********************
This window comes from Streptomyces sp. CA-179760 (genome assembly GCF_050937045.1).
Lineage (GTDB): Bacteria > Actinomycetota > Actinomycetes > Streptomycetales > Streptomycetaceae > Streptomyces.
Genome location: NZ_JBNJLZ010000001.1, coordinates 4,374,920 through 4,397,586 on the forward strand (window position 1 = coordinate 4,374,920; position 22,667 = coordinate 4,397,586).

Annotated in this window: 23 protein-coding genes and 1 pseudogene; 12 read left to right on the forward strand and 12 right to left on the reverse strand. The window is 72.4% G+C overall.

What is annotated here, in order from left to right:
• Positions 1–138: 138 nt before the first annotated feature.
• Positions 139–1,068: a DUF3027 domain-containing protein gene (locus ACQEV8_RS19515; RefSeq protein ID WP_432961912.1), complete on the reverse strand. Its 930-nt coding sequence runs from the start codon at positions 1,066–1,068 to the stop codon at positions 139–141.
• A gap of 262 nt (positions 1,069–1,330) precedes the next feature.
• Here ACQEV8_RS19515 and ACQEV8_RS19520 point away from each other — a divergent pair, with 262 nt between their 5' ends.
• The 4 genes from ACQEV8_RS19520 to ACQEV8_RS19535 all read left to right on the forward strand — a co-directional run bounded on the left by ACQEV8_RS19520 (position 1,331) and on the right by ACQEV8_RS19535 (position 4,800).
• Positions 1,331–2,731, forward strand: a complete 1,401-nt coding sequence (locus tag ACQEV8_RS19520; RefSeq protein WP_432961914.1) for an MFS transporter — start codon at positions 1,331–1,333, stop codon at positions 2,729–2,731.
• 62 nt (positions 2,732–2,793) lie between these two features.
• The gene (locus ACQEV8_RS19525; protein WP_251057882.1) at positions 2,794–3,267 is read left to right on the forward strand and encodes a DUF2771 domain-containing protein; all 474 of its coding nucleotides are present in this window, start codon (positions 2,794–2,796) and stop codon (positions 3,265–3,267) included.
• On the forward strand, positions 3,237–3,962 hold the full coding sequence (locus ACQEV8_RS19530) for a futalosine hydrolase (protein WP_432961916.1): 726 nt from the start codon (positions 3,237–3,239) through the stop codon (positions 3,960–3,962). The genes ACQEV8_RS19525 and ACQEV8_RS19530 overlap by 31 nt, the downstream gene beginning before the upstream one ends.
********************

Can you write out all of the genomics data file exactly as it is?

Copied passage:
This window comes from Streptomyces sp. CA-179760 (genome assembly GCF_050937045.1).
Lineage (GTDB): Bacteria > Actinomycetota > Actinomycetes > Streptomycetales > Streptomycetaceae > Streptomyces.
Genome location: NZ_JBNJLZ010000001.1, coordinates 4,374,920 through 4,397,586 on the forward strand (window position 1 = coordinate 4,374,920; position 22,667 = coordinate 4,397,586).

Annotated in this window: 23 protein-coding genes and 1 pseudogene; 12 read left to right on the forward strand and 12 right to left on the reverse strand. The window is 72.4% G+C overall.

What is annotated here, in order from left to right:
• Positions 1–138: 138 nt before the first annotated feature.
• Positions 139–1,068: a DUF3027 domain-containing protein gene (locus ACQEV8_RS19515; RefSeq protein ID WP_432961912.1), complete on the reverse strand. Its 930-nt coding sequence runs from the start codon at positions 1,066–1,068 to the stop codon at positions 139–141.
• A gap of 262 nt (positions 1,069–1,330) precedes the next feature.
• Here ACQEV8_RS19515 and ACQEV8_RS19520 point away from each other — a divergent pair, with 262 nt between their 5' ends.
• The 4 genes from ACQEV8_RS19520 to ACQEV8_RS19535 all read left to right on the forward strand — a co-directional run bounded on the left by ACQEV8_RS19520 (position 1,331) and on the right by ACQEV8_RS19535 (position 4,800).
• Positions 1,331–2,731, forward strand: a complete 1,401-nt coding sequence (locus tag ACQEV8_RS19520; RefSeq protein WP_432961914.1) for an MFS transporter — start codon at positions 1,331–1,333, stop codon at positions 2,729–2,731.
• 62 nt (positions 2,732–2,793) lie between these two features.
• The gene (locus ACQEV8_RS19525; protein WP_251057882.1) at positions 2,794–3,267 is read left to right on the forward strand and encodes a DUF2771 domain-containing protein; all 474 of its coding nucleotides are present in this window, start codon (positions 2,794–2,796) and stop codon (positions 3,265–3,267) included.
• On the forward strand, positions 3,237–3,962 hold the full coding sequence (locus ACQEV8_RS19530) for a futalosine hydrolase (protein WP_432961916.1): 726 nt from the start codon (positions 3,237–3,239) through the stop codon (positions 3,960–3,962). The genes ACQEV8_RS19525 and ACQEV8_RS19530 overlap by 31 nt, the downstream gene beginning before the upstream one ends.